We’ve been free camping for about 6 years now – all round Oz! It started as a stop gap when travelling huge distances in Western Australia and we didn’t have the energy to continue to drive to the next caravan park. We saw a bunch of RVs and thought we found a Caravan Park that wasn’t on our book.
From this we discovered many benefits of free camping.
Oh duh! That’s why it is called free camping. Personally I like the term “freedom camping” even better! What a great way to offset the cost of travelling especially these huge distances within Australia.
Especially if you have rocked up to a popular site, you’re instantly welcomed into the grey nomad set. Popularity is governed generally by the natural beauty of the spot, the ease of parking, accessibility to a nearby town or tourist attraction and/or a toilet. Once in a while you will strike one with free showers and/or maybe even power too! These rare gems are treasured and word gets out and about. So make sure to get there early for a good spot! Pay If there is a donation box there, please make the donation so that there is a good chance these places are still there for others to enjoy. (By the way, to these providers I say a hearty thank you!)
You might even get lucky with an impromptu music sing along
No booking required:
It is great for those that don’t plan their journey too rigourously. You can just pull up when you are ready. No need to stick to an agenda, so if you like a place, you can stay and investigate (within site regulations) and if you don’t like it then you can move on quickly! Another reason why I prefer the term “freedom camping”.
Just rock up when you are ready to stop
It’s easy going:
Most grey nomads are a friendly easy going lot. Who can you complain to if the long drop is rather stinky or the ground is not level. You don’t have to use it or stay there! Frequently there is someone who has started a fire (when allowed) and there’s likely to be a happy hour going somewhere from anytime esp around 4-6pm which are generally open to all comers with smile, or start up your own! Even if you want your own company, you can have that too, just park on the fringes.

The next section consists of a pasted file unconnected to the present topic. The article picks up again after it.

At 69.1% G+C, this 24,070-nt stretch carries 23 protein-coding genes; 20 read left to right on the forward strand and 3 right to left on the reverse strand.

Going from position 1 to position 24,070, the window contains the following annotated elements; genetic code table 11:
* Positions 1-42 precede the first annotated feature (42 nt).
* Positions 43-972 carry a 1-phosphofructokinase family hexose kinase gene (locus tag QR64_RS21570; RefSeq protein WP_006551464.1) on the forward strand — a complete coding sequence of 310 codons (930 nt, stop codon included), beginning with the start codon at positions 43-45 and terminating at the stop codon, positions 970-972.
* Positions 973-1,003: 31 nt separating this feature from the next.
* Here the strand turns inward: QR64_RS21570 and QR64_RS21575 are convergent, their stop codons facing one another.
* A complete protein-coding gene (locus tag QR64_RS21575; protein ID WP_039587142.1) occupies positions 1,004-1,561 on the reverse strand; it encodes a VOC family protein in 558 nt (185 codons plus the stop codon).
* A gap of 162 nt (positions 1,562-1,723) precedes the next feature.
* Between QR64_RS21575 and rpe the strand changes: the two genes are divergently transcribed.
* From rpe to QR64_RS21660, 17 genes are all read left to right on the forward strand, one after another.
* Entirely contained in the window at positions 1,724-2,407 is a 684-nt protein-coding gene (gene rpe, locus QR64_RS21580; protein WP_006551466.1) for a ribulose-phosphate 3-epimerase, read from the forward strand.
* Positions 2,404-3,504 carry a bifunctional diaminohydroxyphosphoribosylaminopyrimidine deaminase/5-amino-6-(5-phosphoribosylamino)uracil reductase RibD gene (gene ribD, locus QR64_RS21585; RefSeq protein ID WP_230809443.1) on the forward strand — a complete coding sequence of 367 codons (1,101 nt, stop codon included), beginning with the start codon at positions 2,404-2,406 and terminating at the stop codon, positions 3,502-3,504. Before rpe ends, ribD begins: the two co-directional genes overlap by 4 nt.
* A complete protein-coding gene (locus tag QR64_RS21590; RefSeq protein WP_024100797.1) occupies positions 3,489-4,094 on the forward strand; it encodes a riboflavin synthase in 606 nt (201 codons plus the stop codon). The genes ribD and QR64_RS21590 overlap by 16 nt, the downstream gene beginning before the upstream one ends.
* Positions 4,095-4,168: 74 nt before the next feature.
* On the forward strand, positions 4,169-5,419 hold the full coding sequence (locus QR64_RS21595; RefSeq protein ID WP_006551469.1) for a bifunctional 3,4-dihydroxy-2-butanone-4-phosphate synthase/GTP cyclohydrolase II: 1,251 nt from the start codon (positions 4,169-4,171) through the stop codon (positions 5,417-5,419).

Mates around a campfire
Security is what you make it:
This is the toughest part of free camping. Generally both commonsense and experience when camping but in most places campers are a friendly neighbourly bunch. Still we feel more secure if at least one camper joins us at a free camp. Having said that, we’ve never had a single negative experience in terms of security. However I would say trust your instincts or you’re in for a long night. We will stop at a free camp where there are no other campers, usually by 2pm. Sometimes it just take one to stop and others travelling by might decide to stop there too now that someone has stopped first. If no one else has stopped to join us by 4pm then we might move on to the next place that has some people. Again trust your instincts! Take photos of other campers esp their rigs and number plates if you like. (It is easy to delete them the next morning when you wake up.) Don’t forget to lock your doors. Security is what you make it!
Usually Pet friendly:
Another advantage of free camping is that your fur baby is welcome too. They are usually prohibited in National Parks and some council sites. In order to maintain this privilege please keep your dog on a lead if required; or if other people, wildlife or stock are around – and for goodness stake, please pick up their droppings!
A gorgeous staffy kept on a lead
Do your research:
Do you have enough power, water and food for the duration of your camp? Not all places welcome genies and fires. Don’t forget your toilet. If you need to go bush toilet, then take a shovel or even a garden spade and hide the evidence including toilet paper and go a long away from the populated areas.
Aussie True Blue Bush toilet!
or a bring your own toilet